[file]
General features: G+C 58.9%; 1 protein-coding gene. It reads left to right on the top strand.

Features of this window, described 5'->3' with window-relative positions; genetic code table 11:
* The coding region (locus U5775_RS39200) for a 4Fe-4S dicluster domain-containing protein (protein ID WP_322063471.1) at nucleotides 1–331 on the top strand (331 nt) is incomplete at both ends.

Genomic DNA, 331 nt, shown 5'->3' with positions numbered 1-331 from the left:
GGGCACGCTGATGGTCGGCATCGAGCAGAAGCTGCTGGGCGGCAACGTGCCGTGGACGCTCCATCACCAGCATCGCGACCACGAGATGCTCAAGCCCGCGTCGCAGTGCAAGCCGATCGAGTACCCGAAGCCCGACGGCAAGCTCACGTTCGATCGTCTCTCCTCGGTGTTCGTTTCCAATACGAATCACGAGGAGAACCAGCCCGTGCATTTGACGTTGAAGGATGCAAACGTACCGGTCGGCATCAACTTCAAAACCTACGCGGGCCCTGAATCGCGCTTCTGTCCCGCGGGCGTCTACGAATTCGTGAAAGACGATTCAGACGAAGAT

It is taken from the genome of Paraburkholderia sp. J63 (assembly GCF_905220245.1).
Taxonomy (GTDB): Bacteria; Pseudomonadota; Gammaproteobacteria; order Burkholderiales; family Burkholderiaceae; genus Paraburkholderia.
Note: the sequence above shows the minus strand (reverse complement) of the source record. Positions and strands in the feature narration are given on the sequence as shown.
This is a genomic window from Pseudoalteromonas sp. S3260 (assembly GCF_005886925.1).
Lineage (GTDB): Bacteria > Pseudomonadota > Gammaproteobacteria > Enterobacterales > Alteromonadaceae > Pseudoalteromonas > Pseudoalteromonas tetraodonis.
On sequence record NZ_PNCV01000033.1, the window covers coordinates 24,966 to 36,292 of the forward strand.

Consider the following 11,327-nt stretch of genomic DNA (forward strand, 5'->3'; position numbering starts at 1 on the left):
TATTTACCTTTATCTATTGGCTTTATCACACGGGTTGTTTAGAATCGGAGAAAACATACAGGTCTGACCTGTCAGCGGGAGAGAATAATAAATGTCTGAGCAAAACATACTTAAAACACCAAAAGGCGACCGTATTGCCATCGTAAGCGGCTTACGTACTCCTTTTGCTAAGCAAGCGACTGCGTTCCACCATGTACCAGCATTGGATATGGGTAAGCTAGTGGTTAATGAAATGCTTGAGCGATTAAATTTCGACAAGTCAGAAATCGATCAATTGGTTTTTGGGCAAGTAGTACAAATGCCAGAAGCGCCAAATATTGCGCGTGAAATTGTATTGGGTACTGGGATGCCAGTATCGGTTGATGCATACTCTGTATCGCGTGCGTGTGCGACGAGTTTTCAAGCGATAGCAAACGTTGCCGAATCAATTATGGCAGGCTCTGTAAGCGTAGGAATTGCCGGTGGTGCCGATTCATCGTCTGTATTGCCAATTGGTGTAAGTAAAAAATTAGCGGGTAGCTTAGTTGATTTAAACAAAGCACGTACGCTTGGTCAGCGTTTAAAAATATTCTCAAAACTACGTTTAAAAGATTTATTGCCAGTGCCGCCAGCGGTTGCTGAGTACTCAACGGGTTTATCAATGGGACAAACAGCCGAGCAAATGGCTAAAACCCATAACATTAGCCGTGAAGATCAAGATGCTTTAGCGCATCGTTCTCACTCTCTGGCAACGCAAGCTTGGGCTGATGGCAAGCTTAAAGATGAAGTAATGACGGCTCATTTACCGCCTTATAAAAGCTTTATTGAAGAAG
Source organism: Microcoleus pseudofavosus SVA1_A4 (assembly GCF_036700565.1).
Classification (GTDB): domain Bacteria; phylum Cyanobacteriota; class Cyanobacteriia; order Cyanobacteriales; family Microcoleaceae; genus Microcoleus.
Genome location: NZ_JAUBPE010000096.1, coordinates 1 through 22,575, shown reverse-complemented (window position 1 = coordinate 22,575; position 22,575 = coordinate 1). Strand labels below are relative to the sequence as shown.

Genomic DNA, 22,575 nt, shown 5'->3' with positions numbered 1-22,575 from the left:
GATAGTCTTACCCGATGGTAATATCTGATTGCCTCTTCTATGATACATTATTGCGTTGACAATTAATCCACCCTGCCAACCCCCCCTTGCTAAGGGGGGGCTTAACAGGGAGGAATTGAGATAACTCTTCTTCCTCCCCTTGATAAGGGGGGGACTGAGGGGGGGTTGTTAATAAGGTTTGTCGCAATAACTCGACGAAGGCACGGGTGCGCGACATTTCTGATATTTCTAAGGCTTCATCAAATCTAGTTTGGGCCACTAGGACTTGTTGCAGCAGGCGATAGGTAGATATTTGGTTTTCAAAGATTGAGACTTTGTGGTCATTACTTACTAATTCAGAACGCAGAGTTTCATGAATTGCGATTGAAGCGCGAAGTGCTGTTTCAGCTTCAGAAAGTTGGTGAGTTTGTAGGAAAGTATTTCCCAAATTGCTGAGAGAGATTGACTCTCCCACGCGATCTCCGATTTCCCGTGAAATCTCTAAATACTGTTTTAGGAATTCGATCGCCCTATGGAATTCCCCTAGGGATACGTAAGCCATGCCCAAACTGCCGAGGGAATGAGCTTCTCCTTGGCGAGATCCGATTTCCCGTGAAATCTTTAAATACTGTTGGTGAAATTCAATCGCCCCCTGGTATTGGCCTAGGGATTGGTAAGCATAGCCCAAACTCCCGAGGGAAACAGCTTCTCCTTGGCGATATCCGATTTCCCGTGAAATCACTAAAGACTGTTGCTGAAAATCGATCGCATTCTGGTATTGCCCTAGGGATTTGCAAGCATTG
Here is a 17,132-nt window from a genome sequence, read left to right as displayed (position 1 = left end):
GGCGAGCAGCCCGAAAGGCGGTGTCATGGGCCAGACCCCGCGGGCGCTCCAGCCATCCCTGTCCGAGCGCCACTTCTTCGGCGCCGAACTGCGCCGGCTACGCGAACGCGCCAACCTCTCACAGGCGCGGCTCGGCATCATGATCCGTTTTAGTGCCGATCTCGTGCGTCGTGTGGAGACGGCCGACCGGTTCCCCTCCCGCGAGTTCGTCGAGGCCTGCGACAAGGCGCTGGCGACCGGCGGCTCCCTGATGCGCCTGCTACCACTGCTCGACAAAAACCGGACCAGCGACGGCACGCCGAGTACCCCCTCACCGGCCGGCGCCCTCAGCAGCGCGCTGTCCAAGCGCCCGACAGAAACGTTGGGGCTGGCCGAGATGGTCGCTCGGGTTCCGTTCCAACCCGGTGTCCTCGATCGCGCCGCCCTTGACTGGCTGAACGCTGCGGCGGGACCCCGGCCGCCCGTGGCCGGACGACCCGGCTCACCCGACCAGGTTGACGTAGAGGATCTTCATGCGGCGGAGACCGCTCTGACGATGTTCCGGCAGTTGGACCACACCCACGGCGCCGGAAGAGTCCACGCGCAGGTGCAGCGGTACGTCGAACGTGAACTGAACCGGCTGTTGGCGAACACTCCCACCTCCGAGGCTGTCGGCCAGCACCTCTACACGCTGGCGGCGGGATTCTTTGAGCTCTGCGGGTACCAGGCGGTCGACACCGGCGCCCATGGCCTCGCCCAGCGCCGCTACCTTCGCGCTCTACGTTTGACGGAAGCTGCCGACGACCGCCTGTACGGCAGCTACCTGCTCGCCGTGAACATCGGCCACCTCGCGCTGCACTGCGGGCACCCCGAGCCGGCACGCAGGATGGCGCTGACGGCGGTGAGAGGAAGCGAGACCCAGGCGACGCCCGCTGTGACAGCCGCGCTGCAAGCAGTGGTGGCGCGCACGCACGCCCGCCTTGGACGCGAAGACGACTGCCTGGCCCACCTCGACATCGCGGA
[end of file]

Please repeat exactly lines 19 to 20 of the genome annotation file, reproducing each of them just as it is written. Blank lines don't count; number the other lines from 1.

Here is a 17,132-nt window from a genome sequence, read left to right as displayed (position 1 = left end):
GGCGAGCAGCCCGAAAGGCGGTGTCATGGGCCAGACCCCGCGGGCGCTCCAGCCATCCCTGTCCGAGCGCCACTTCTTCGGCGCCGAACTGCGCCGGCTACGCGAACGCGCCAACCTCTCACAGGCGCGGCTCGGCATCATGATCCGTTTTAGTGCCGATCTCGTGCGTCGTGTGGAGACGGCCGACCGGTTCCCCTCCCGCGAGTTCGTCGAGGCCTGCGACAAGGCGCTGGCGACCGGCGGCTCCCTGATGCGCCTGCTACCACTGCTCGACAAAAACCGGACCAGCGACGGCACGCCGAGTACCCCCTCACCGGCCGGCGCCCTCAGCAGCGCGCTGTCCAAGCGCCCGACAGAAACGTTGGGGCTGGCCGAGATGGTCGCTCGGGTTCCGTTCCAACCCGGTGTCCTCGATCGCGCCGCCCTTGACTGGCTGAACGCTGCGGCGGGACCCCGGCCGCCCGTGGCCGGACGACCCGGCTCACCCGACCAGGTTGACGTAGAGGATCTTCATGCGGCGGAGACCGCTCTGACGATGTTCCGGCAGTTGGACCACACCCACGGCGCCGGAAGAGTCCACGCGCAGGTGCAGCGGTACGTCGAACGTGAACTGAACCGGCTGTTGGCGAACACTCCCACCTCCGAGGCTGTCGGCCAGCACCTCTACACGCTGGCGGCGGGATTCTTTGAGCTCTGCGGGTACCAGGCGGTCGACACCGGCGCCCATGGCCTCGCCCAGCGCCGCTACCTTCGCGCTCTACGTTTGACGGAAGCTGCCGACGACCGCCTGTACGGCAGCTACCTGCTCGCCGTGAACATCGGCCACCTCGCGCTGCACTGCGGGCACCCCGAGCCGGCACGCAGGATGGCGCTGACGGCGGTGAGAGGAAGCGAGACCCAGGCGACGCCCGCTGTGACAGCCGCGCTGCAAGCAGTGGTGGCGCGCACGCACGCCCGCCTTGGACGCGAAGACGACTGCCTGGCCCACCTCGACATCGCGGA